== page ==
This Veterans Day I would like to especially salute Staff Sergeant Thomas Gaston. I ain't much in life. But whatever I am? He helped.


Hock's email is hockhochheim@forcenecessary.com


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Should You Even DARE Use a Knife to Defend Yourself?

 (This "never-knife," and "anti-use-knife" subject came up somewhere else on FB, where a Krav school decided to completely stop teaching the use of the knife for self defense. One reason was that carrying knives is prohibited in their region. Another reason was the low stats of such events – might be the lack of carry-knives is a reason for the low stats of events? These observations are actually a common argument in various countries around the world and from various instructors AND practitioners around the world I meet with.

     "I'll never have a knife!" they declare.

     "Yes you will, you'll have the knife of the guy you just disarmed." I add. (Insert the word "pistol" in place of "knife" when you hear about that subject.) Because they do spend copious amounts of time, disarming, disarming, disarming. What happens next?

     Others say that aspects of the knife training "culture" can be whacky, extremist and too ugly to connect with, even loosely. Stigma!

     Still, I carry on with my own knife course – Force Necessary: Knife! Here's why and perhaps some of the talking points I use, may be used by you for your positions. Below is how and why I justify a "nasty, violent" knife course, and how I have wrangled with these issues myself, into something I can morally and ethically work with.)




"I'll never use a knife."

"I'll never need a knife, I have my unarmed skills."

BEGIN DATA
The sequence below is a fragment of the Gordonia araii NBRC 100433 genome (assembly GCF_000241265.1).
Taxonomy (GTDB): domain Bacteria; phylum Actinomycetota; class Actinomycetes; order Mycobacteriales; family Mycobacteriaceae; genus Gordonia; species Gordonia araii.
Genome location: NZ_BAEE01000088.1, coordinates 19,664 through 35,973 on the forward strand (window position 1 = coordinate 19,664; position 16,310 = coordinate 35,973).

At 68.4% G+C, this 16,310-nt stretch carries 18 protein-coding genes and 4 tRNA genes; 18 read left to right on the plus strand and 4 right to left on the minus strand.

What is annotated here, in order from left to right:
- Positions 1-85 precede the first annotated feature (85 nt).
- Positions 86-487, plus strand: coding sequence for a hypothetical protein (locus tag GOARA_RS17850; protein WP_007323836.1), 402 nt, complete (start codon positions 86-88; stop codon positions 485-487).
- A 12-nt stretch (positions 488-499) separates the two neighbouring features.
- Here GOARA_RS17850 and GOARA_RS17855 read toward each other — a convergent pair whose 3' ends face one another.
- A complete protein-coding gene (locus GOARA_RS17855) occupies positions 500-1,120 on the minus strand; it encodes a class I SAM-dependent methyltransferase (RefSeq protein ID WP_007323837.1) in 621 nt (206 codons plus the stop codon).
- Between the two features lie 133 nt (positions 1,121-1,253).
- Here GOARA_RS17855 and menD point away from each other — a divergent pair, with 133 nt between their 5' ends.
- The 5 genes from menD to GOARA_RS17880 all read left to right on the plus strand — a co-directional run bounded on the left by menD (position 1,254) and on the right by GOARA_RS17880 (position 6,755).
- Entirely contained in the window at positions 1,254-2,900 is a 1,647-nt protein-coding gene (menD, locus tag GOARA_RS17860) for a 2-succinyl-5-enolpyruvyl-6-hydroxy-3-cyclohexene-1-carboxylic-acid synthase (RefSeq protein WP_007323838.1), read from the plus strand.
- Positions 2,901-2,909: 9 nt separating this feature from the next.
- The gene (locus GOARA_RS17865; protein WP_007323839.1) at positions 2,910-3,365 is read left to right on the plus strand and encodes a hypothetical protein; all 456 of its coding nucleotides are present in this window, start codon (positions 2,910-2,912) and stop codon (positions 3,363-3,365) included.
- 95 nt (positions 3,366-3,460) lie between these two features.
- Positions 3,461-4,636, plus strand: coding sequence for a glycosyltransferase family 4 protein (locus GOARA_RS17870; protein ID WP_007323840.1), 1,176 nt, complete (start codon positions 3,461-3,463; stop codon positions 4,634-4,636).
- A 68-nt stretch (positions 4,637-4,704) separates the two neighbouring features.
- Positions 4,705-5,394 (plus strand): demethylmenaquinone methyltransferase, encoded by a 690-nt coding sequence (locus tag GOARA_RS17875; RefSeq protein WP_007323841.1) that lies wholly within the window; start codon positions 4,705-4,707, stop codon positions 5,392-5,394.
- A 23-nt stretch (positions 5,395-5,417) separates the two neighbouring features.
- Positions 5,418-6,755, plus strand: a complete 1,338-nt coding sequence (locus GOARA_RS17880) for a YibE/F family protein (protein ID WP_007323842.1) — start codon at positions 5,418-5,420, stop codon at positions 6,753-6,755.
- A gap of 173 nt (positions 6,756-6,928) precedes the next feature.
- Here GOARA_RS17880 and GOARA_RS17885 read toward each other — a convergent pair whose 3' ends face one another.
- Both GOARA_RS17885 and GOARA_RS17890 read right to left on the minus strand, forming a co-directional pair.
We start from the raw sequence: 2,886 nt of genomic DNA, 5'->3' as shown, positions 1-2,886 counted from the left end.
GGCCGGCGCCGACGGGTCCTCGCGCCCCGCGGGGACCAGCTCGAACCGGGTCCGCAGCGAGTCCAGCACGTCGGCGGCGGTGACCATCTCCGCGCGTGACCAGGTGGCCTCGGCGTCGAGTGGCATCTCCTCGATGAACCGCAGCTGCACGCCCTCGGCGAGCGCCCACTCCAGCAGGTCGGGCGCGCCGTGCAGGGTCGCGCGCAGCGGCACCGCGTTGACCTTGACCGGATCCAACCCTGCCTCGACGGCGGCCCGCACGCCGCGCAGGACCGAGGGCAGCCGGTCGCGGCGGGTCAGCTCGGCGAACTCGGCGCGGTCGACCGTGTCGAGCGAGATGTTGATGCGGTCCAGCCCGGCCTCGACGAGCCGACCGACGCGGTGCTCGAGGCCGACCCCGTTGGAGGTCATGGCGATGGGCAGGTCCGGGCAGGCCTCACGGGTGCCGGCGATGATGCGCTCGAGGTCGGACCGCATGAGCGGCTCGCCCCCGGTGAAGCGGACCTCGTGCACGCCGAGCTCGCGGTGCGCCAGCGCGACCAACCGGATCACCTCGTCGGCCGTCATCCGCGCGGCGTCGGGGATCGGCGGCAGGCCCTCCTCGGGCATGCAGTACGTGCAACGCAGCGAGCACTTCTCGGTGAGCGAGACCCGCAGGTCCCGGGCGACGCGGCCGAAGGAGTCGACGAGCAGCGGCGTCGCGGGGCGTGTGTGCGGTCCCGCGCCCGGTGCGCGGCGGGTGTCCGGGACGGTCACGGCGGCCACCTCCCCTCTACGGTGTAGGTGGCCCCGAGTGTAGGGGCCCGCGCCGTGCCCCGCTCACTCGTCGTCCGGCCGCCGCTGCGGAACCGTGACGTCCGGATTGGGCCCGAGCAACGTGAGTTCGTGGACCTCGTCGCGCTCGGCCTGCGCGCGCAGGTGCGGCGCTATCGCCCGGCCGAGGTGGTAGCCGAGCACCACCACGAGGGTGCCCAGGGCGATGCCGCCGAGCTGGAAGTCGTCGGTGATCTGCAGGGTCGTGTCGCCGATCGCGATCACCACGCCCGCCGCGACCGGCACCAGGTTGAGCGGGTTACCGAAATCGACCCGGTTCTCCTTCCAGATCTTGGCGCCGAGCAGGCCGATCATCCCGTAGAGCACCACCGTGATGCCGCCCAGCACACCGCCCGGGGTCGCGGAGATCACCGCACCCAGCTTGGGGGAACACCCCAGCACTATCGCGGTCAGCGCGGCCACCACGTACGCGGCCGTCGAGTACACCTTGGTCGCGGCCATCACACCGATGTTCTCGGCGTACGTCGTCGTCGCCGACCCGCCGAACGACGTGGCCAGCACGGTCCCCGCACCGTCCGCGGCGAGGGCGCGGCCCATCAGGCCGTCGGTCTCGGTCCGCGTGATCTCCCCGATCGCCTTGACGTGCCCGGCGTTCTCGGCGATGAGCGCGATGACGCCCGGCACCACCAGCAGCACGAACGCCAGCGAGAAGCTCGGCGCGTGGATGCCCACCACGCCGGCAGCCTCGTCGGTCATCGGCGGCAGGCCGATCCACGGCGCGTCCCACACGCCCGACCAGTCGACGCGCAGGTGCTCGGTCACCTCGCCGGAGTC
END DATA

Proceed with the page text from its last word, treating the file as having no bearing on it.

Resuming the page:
"Even if I disarm a knife, I'll just throw it off."

"Carrying Knives are illegal where I live."

"I don't need knife training. Everyone alreday knows instinctively how to use a knife."

"People who like and use knives are crazy, like criminals."

…and so on. 

     First off, I understand your concerns.  I really do. I myself have no particular fascination with knives. I do not collect them, nor would I collect wrenches or hammers, or tools in general. Some folks do collect knives. And of course, that's fine. But since I feel this way, I might offer a very practical viewpoint on the subject, needless to add my decades of investigating crimes might add some value too.

     We live in a mixed weapon world and therefore I accept the challenge of trying to examine this hand, stick, knife, gun world. I have a knife course. I have my own motto in my knife course. “Use your knife to save your life.” which is the opposite of the "no-use," "never-need them," anti-knife movement remarks we hear. Mine is a politically correct slogan that sets the stage for the carry and use doctrine. I would like to say in summary for myself, and some things to think about, is that…we all live in a hand, stick, knife, gun world. Carry and possession laws aside. It’s still a hand, stick, knife, gun world. It's a world of war and crime and that  includes weapons. We fight criminals and/or worse, we fight enemy soldiers.

   – Sometimes we escape them.

   – Sometimes we capture them.

   – Sometimes we injure them.

   – Sometimes we kill them. 

     It’s all situational in "who, what, where, when, how and why." I believe that those "Ws and H," based on good intel, not assumption, should set priorities for training schedules for you and your areas/regions. Where you live and what goes on there are very, important considerations.